) to estimate 10-year ASCVD risk for asymptomatic adults aged 40-79 years. The PCE is best validated among non-Hispanic whites and non-Hispanic blacks living in the United States. In some race/ethnic groups and some non-US populations, the PCE may over or underestimate risk. Adults should be categorized into the following risk groups:
- Low (<5%)
- Borderline (5 to <7.5%)
- Intermediate (≥7.5 to <20%)
- High (≥20%)
There is benefit to using other risk prediction tools if validated in a population with similar characteristics. Examples are:
- Framingham CVD risk score
- Reynold’s risk score
- And QRISK/JBS3 tools
Among borderline and intermediate risk adults, “risk-enhancing” clinical factors can be used to revise the 10-year ASCVD risk estimate. These clinical factors include:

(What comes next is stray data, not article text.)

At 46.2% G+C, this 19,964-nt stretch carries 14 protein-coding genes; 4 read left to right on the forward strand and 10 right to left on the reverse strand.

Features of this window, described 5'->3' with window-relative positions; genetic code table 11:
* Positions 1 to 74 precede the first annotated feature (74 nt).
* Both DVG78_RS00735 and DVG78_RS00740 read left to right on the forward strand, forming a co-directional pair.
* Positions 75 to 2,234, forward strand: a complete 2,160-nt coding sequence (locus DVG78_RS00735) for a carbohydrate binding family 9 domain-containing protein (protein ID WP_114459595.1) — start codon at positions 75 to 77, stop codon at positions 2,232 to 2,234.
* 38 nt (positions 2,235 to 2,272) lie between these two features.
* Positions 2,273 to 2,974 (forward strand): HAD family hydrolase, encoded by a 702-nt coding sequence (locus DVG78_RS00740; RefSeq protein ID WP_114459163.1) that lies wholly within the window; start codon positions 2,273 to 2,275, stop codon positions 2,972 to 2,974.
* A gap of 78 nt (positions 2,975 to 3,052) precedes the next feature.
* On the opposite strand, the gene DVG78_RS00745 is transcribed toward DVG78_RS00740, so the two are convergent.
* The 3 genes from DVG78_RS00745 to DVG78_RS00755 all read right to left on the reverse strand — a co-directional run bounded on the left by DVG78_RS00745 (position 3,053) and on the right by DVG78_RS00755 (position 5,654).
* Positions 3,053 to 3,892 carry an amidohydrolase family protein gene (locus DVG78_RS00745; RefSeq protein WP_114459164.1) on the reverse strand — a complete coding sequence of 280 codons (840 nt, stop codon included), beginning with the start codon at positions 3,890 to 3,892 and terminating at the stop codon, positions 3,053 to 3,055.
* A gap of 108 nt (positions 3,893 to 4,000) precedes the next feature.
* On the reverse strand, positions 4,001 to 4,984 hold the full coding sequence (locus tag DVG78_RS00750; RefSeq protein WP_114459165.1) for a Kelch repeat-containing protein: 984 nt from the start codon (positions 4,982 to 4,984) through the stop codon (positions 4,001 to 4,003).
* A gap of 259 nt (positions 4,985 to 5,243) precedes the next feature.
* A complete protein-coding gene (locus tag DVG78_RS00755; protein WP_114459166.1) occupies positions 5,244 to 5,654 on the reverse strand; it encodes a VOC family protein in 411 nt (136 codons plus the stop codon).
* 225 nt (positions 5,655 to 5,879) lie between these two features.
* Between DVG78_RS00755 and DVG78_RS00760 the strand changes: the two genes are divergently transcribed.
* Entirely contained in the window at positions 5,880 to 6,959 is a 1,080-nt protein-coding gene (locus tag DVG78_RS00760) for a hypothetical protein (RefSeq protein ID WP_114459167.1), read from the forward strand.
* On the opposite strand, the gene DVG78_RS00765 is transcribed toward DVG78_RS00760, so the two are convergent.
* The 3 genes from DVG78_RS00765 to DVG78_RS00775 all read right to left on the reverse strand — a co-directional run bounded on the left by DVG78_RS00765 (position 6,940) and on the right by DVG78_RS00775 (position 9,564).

- Family history of premature ASCVD (men <55 years, women <65 years)
- Low-density lipoprotein cholesterol (LDL-C) ≥160 mg/dL or non-high-density lipoprotein cholesterol (non-HDL-C) ≥190 mg/dL
- Chronic kidney disease (estimated glomerular filtration rate [eGFR] <60 mL/min/1.73 m2)
- Metabolic syndrome
- Pre-eclampsia and premature menopause (<40 years)
- Inflammatory diseases including rheumatoid arthritis, lupus, psoriasis, HIV
- South Asian ancestry
- Biomarkers, including fasting triglycerides ≥175 mg/dl, Lp(a) ≥50 mg/dl, high-sensitivity C-reactive protein ≥2 mg/L, apolipoprotein B >130 mg/dl, and ankle-brachial index (ABI) <0.9
If there is still uncertainty about the reliability of the risk estimate, further testing with computed tomography-derived coronary artery calcium score (CACs) will help to adjust the risk estimate upward or downward.
- The guidelines recognize that the obesity epidemic and the rise of associated comorbidities such as HTN and diabetes are a direct result of a more sedentary culture in addition to the greater availability of high calorie, low nutritional foods.